How Much Does it Cost to Own a Boat?
How Much Does it Cost to Own a Boat? Not everyone asks themselves this question before buying a boat, and yet, it’s fundamental for budgeting your purchase and avoiding unwelcome surprises later on.
- The costs of owning a boat depend on many things like the type of boat, length, what you use it for, etc. However, the annual costs are usually around 10% of the boat’s value.
- Breakdowns and failures are often related to how much attention you give to your boat, so it is important to take into account the time you will spend maintaining your boat.
How to Calculate Annual Expenditure
There’s no exact formula for calculating the annual cost of owning a boat, only the experienced can guess the cost without having to put in much effort and even then they only know the costs of their own boat. Each boat is unique and asking someone more experienced than you is not always the solution. The annual costs are approximately 10% of the boat’s value. While 5 or 6% could be a more realistic value, it very much depends on the boat, where and how you sail and how you spread the multi-annual costs throughout the boat’s lifetime.
If you are buying your first boat and want to know exactly how much it will cost you annually, it’s much better to do it yourself taking into account the type of boat you will choose, your sailing plan and where you live to have an idea of what you can afford.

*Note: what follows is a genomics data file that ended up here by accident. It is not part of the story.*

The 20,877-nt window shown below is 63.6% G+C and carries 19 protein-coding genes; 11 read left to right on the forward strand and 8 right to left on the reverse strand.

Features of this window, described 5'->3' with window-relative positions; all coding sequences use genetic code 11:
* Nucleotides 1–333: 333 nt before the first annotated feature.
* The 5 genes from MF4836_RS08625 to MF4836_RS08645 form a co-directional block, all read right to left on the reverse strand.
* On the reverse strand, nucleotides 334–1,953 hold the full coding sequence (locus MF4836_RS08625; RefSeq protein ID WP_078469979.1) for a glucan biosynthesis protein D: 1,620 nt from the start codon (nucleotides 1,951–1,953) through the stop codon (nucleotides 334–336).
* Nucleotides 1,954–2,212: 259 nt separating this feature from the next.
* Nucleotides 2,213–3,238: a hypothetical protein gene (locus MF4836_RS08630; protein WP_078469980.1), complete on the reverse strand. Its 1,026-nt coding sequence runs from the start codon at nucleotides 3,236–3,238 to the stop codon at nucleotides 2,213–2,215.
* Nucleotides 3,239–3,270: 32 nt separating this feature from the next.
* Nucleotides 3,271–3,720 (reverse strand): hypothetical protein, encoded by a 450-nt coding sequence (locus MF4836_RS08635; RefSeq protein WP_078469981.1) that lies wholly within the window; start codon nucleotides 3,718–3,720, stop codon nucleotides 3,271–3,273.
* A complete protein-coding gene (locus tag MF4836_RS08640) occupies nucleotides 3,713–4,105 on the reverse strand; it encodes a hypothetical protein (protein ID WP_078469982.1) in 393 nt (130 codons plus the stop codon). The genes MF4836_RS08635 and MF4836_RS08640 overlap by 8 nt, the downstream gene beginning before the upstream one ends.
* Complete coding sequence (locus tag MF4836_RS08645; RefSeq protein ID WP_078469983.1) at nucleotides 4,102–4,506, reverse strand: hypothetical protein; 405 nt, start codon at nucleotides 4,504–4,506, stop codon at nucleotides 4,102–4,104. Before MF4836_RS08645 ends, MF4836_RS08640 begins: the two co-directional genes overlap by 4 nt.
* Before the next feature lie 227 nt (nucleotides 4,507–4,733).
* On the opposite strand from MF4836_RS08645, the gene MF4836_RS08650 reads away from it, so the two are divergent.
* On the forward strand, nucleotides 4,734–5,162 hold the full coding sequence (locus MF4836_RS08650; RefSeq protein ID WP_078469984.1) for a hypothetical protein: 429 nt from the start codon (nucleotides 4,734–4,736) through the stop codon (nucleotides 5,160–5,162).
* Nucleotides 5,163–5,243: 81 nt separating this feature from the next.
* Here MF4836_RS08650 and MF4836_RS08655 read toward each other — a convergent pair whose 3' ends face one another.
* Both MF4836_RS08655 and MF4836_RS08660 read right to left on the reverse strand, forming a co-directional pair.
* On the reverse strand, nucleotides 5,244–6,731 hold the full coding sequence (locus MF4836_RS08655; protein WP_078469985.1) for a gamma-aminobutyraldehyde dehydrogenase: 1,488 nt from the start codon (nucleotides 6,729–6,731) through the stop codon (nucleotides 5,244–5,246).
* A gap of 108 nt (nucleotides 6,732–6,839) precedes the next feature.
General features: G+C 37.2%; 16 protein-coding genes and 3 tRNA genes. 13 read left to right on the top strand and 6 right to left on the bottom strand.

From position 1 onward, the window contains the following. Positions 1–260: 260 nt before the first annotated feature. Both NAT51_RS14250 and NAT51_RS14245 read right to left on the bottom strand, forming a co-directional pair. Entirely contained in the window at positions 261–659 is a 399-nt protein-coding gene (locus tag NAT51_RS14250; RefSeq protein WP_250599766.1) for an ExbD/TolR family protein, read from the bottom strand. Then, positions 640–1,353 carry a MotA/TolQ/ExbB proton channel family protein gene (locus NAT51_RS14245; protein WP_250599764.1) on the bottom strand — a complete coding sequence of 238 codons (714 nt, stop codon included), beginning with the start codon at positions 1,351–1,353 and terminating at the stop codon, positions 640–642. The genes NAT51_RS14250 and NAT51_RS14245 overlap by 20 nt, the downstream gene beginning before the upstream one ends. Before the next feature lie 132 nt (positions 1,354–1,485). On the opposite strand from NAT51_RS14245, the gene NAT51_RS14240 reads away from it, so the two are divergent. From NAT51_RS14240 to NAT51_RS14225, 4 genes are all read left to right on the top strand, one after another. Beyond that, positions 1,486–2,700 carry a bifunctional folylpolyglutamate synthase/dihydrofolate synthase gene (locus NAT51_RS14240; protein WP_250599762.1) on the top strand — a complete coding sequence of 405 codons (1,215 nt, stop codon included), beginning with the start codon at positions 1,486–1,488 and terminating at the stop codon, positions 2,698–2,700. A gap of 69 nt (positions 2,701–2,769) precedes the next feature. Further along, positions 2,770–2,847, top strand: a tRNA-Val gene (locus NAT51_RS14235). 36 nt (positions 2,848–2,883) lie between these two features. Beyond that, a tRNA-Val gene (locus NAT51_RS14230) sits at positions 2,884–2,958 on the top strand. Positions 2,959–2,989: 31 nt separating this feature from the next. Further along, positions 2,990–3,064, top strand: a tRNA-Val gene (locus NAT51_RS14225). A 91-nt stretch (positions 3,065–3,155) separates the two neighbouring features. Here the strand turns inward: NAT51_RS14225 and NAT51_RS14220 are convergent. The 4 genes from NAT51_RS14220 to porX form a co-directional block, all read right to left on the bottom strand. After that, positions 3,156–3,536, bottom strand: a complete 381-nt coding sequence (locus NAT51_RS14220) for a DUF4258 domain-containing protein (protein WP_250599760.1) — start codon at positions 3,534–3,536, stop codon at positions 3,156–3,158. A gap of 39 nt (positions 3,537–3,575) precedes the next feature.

With that said, don’t overwhelm yourself with the calculations or get discouraged if, having added up all the costs, it seems too expensive. There are many ways to save money and you could also opt for a slightly smaller boat or less add-ons. The pleasure of having a boat and enjoying it is what matters most and when you are out sailing you won’t have to worry about your calculations.
The pleasure of having a boat and enjoying it is what matters most. Photo: Bavaria.com
To calculate the costs of owning a boat, you should take into account the following:
- Mooring Costs
- Maintenance costs of the Boat, Equipment and Engine
- Fuel and Other Expenses
- Travel Costs
- Wintering and Dry Dock
- Extras and Contingencies
- Paying a Fixed Monthly Fee
In the UK, it is not required to get an insurance plan for your boat, however it is highly recommended. The UK government states that all motorboat and houseboat owners should have a third party insurance with coverage of £1 million, however this depends on the policy of the harbour, marina or waterway authorities where you wish to use your boat. For more information check the government website.